Leukaemia

Getting a diagnosis of leukaemia

Leukaemia or myelodysplastic syndrome (MDS) may be diagnosed through a variety of routes. Most people we spoke to had a blood test either after presenting symptoms to a GP, when having a routine check-up for another health problem, or a general health check, or when donating blood (see ‘Symptoms’).

A woman who had several GP appointments, but felt her symptoms were not adequately explained, visited a different surgery and had a blood test that led to her chronic myeloid leukaemia (CML) diagnosis. When Deb’s symptoms did not respond to antibiotics he walked into his local Accident and Emergency (A&E) department where blood and bone marrow tests revealed his acute myeloid leukaemia (AML). Unusually, Kerry's acute lymphoblastic leukaemia (ALL) diagnosis was made from examining fluid removed from one of her lungs, which had been causing her breathing difficulties, while doctors were investigating a mass in her chest.

After a blood test most people were telephoned and asked to visit their GP to receive the results or they spoke to the doctor on the phone. People were often surprised at how soon after the test they were contacted, sometimes within hours. Depending on the seriousness of the condition, people were either admitted to hospital the same or the next day or referred to see a haematologist at a later date. A few had a repeat blood test before being referred to a specialist.

Some people's GP's had not told them the diagnosis at this stage. Others were told that they had, or might have, leukaemia, and that further tests would confirm this and find out which kind of leukaemia it was. In a few cases the GP could say which type it was. Some people pressed the GP to tell them what was wrong. When told she had a blood disorder Marie panicked, assuming she had contracted AIDS while working in Africa. People whose blood test results suggested chronic lymphocytic leukaemia (CLL) - which progresses slowly and does not usually need immediate treatment - often had to wait a long time to see a specialist, which could be worrying, especially for those with symptoms.

Two men learned their blood test results from a specialist. Jeff was phoned by a haematologist who he was seeing for another blood condition (polycythaemia). After having blood taken by his GP on a Friday Mark was visited at home by a haematologist who told him the diagnosis and gave him some medication to take over the weekend before attending hospital on the Monday.

Diagnosis wasn't always straightforward. Thelma’s first blood test revealed an abnormality but after a repeat test she was relieved to be told that the results were normal. However, more tests followed that eventually led to an AML diagnosis. After blood and bone marrow tests, ‘Ace’ was told by a specialist that he had an incurable type of cancer whose name he cannot remember. A week later the specialist phoned to apologise that she had made a mistake. She referred him to a specialist hospital where he was told he had AML and a good prognosis. Brian was initially diagnosed with MDS but within months was told it had developed into AML. He was surprised because he had no symptoms and had been told there was only a low risk of his type of MDS developing over many years into leukaemia.

While leukaemia can be diagnosed from a simple blood test in which the numbers of each type of blood cell are counted, further tests are needed to establish the type of leukaemia (see ‘Leukaemia tests and investigations’). This can take several days during which details of the diagnosis may drip out until the definitive diagnosis is known.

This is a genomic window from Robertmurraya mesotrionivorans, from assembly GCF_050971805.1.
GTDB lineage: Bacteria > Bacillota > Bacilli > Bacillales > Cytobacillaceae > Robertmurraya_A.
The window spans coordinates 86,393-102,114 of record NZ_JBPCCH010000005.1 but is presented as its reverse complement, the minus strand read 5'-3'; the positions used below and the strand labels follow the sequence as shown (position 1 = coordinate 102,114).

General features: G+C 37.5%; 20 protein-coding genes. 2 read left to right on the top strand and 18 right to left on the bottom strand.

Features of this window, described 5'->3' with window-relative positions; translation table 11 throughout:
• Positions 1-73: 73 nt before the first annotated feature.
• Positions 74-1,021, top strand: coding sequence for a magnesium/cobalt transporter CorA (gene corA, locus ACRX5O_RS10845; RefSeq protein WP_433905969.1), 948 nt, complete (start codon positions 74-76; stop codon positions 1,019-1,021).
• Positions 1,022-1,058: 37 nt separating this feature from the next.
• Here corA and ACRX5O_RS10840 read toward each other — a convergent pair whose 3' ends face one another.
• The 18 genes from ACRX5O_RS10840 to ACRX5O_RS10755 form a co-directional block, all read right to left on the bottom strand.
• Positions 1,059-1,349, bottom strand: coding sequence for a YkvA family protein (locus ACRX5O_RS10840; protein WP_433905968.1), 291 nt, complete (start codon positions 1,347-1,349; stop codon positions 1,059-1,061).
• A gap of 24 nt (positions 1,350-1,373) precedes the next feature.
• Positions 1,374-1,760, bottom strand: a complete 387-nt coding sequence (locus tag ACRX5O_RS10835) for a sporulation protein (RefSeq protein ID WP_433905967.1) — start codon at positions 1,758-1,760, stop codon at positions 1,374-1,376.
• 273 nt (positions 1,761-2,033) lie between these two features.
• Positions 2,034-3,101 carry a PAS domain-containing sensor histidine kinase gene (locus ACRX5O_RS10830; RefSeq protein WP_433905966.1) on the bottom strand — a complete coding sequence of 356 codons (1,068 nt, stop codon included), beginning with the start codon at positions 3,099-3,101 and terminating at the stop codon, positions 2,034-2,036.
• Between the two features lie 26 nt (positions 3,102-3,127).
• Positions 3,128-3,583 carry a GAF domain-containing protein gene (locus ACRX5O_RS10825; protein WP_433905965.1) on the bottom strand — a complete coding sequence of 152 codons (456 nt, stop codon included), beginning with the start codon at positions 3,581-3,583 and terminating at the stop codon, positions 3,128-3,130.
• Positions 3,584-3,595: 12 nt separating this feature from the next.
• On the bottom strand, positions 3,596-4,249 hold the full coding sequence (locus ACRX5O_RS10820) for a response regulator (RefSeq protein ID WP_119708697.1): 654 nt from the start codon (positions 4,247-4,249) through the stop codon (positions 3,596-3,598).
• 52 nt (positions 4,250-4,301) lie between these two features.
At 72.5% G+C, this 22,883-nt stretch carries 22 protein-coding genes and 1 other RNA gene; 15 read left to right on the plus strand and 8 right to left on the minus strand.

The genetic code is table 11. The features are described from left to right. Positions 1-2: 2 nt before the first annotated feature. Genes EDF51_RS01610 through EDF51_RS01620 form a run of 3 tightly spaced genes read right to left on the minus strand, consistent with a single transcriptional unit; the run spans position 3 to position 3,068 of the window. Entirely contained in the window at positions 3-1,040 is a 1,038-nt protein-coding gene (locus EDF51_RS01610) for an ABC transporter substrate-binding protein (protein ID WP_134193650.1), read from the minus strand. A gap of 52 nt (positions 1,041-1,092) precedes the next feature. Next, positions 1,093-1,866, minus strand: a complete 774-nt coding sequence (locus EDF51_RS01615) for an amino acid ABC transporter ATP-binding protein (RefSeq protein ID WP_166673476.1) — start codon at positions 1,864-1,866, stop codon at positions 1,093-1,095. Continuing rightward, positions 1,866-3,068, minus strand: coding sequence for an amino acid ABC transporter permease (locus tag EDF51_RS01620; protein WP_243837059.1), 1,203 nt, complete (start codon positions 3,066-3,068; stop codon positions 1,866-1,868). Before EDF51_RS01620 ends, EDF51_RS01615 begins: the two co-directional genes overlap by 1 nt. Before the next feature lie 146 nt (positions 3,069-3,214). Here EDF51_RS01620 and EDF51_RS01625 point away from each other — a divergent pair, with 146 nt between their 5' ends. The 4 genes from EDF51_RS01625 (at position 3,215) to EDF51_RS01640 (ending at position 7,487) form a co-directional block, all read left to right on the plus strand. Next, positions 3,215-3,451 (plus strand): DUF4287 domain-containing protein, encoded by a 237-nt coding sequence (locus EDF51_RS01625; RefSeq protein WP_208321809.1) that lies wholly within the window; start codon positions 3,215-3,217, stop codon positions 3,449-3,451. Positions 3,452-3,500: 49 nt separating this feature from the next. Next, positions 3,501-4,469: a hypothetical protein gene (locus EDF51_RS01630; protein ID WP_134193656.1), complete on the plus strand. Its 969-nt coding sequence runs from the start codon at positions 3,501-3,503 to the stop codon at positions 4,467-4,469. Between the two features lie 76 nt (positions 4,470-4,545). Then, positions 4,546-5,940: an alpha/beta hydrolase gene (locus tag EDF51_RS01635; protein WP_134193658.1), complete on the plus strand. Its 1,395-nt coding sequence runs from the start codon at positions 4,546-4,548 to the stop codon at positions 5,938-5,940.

A few people were diagnosed after being admitted to hospital in an emergency, not as a result of a blood test. After experiencing a series of infections, tiredness, joint pain, jaundice, loss of appetite and weight, and heavy menstrual bleeding, Frances vomited so violently that she tore muscles in her chest and abdomen and lost control of her bladder. The out-of-hours doctor admitted her to hospital where tests revealed that she had ALL. Similarly, Ian had a variety of symptoms including tiredness, pain and swollen lymph nodes on his head. One day, when feeling worse he phoned a colleague, who called the GP out. He was admitted to hospital and found to have ALL. Gilly was taken to hospital when experiencing heart palpitations, disorientation, light hurting her eyes, and going in and out of consciousness; she was diagnosed with AML.

Once diagnosed, the prognosis varies enormously depending on the type of leukaemia and how far it has progressed (see ‘What is leukaemia?’). Some people were told they would have only a few months to live if their acute leukaemia was not treated urgently but that treatment would give them a good chance of a full recovery. A stem cell or bone marrow transplant was sometimes recommended as the only treatment that could achieve a cure. In two people acute leukaemia was already so far advanced at diagnosis that they were admitted to intensive care and nearly died. However, in both cases treatment worked and they achieved remission (where no leukaemic cells can be found in the blood or bone marrow and the bone marrow is working normally again). 

By contrast, people with chronic leukaemias were told they had an incurable form of leukaemia but that it was a slow developing condition that they could live with for many years. Although this is true for most cases of CLL, some people have a genetic mutation in their leukaemic cells that make the disease more aggressive. For instance Jane was told that she had two types of leukaemic cells which meant that they were growing faster than usual.

*AML – Acute myeloid leukaemia
 ALL – Acute lymphoblastic leukaemia
 CML – Chronic myeloid leukaemia
 CLL – Chronic lymphocytic leukaemia
 MDS - Myelodysplastic syndrome

Last reviewed: August 2015.

Last updated: July 2012.

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